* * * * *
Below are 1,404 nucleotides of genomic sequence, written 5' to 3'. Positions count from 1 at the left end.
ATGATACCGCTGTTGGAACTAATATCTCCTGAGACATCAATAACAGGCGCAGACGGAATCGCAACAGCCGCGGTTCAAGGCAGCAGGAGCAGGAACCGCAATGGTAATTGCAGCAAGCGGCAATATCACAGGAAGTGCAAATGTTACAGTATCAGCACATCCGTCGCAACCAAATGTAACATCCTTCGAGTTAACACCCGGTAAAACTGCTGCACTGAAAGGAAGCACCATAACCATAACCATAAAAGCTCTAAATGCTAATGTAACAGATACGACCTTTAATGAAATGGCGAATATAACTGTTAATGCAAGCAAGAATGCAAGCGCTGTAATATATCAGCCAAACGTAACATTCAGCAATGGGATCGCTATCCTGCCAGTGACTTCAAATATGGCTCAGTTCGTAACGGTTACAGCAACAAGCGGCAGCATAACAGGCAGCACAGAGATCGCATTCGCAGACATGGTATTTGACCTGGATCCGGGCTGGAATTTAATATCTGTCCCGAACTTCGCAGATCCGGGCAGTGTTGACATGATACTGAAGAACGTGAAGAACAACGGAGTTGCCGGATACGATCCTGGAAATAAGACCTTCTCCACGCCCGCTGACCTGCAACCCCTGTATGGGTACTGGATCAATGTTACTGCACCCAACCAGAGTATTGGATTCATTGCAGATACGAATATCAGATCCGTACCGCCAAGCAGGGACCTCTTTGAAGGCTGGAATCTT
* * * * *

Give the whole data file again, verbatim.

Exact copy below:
Below are 1,404 nucleotides of genomic sequence, written 5' to 3'. Positions count from 1 at the left end.
ATGATACCGCTGTTGGAACTAATATCTCCTGAGACATCAATAACAGGCGCAGACGGAATCGCAACAGCCGCGGTTCAAGGCAGCAGGAGCAGGAACCGCAATGGTAATTGCAGCAAGCGGCAATATCACAGGAAGTGCAAATGTTACAGTATCAGCACATCCGTCGCAACCAAATGTAACATCCTTCGAGTTAACACCCGGTAAAACTGCTGCACTGAAAGGAAGCACCATAACCATAACCATAAAAGCTCTAAATGCTAATGTAACAGATACGACCTTTAATGAAATGGCGAATATAACTGTTAATGCAAGCAAGAATGCAAGCGCTGTAATATATCAGCCAAACGTAACATTCAGCAATGGGATCGCTATCCTGCCAGTGACTTCAAATATGGCTCAGTTCGTAACGGTTACAGCAACAAGCGGCAGCATAACAGGCAGCACAGAGATCGCATTCGCAGACATGGTATTTGACCTGGATCCGGGCTGGAATTTAATATCTGTCCCGAACTTCGCAGATCCGGGCAGTGTTGACATGATACTGAAGAACGTGAAGAACAACGGAGTTGCCGGATACGATCCTGGAAATAAGACCTTCTCCACGCCCGCTGACCTGCAACCCCTGTATGGGTACTGGATCAATGTTACTGCACCCAACCAGAGTATTGGATTCATTGCAGATACGAATATCAGATCCGTACCGCCAAGCAGGGACCTCTTTGAAGGCTGGAATCTT